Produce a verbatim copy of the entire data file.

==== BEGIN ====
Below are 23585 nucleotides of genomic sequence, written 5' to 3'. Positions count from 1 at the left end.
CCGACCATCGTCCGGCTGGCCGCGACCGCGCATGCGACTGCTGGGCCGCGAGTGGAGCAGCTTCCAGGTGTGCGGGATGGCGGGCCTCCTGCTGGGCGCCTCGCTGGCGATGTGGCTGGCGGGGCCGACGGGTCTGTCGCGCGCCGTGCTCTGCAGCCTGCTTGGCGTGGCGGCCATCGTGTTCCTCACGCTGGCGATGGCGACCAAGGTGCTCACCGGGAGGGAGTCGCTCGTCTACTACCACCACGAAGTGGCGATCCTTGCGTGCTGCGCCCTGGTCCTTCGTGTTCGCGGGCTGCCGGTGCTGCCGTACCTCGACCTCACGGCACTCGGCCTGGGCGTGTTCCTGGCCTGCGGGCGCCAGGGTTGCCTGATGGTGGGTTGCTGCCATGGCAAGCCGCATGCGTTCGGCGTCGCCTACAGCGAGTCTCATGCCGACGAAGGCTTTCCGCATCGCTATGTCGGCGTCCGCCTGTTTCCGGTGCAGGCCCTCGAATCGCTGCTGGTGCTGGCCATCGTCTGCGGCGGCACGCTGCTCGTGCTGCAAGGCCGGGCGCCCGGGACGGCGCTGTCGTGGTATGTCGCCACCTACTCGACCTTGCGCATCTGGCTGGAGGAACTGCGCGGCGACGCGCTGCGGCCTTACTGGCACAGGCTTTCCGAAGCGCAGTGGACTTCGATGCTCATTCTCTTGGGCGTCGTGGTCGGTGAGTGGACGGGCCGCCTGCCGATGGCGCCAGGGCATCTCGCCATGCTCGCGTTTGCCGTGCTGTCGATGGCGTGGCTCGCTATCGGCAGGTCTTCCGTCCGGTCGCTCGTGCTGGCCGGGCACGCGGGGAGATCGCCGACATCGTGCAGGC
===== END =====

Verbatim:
Below are 23585 nucleotides of genomic sequence, written 5' to 3'. Positions count from 1 at the left end.
CCGACCATCGTCCGGCTGGCCGCGACCGCGCATGCGACTGCTGGGCCGCGAGTGGAGCAGCTTCCAGGTGTGCGGGATGGCGGGCCTCCTGCTGGGCGCCTCGCTGGCGATGTGGCTGGCGGGGCCGACGGGTCTGTCGCGCGCCGTGCTCTGCAGCCTGCTTGGCGTGGCGGCCATCGTGTTCCTCACGCTGGCGATGGCGACCAAGGTGCTCACCGGGAGGGAGTCGCTCGTCTACTACCACCACGAAGTGGCGATCCTTGCGTGCTGCGCCCTGGTCCTTCGTGTTCGCGGGCTGCCGGTGCTGCCGTACCTCGACCTCACGGCACTCGGCCTGGGCGTGTTCCTGGCCTGCGGGCGCCAGGGTTGCCTGATGGTGGGTTGCTGCCATGGCAAGCCGCATGCGTTCGGCGTCGCCTACAGCGAGTCTCATGCCGACGAAGGCTTTCCGCATCGCTATGTCGGCGTCCGCCTGTTTCCGGTGCAGGCCCTCGAATCGCTGCTGGTGCTGGCCATCGTCTGCGGCGGCACGCTGCTCGTGCTGCAAGGCCGGGCGCCCGGGACGGCGCTGTCGTGGTATGTCGCCACCTACTCGACCTTGCGCATCTGGCTGGAGGAACTGCGCGGCGACGCGCTGCGGCCTTACTGGCACAGGCTTTCCGAAGCGCAGTGGACTTCGATGCTCATTCTCTTGGGCGTCGTGGTCGGTGAGTGGACGGGCCGCCTGCCGATGGCGCCAGGGCATCTCGCCATGCTCGCGTTTGCCGTGCTGTCGATGGCGTGGCTCGCTATCGGCAGGTCTTCCGTCCGGTCGCTCGTGCTGGCCGGGCACGCGGGGAGATCGCCGACATCGTGCAGGC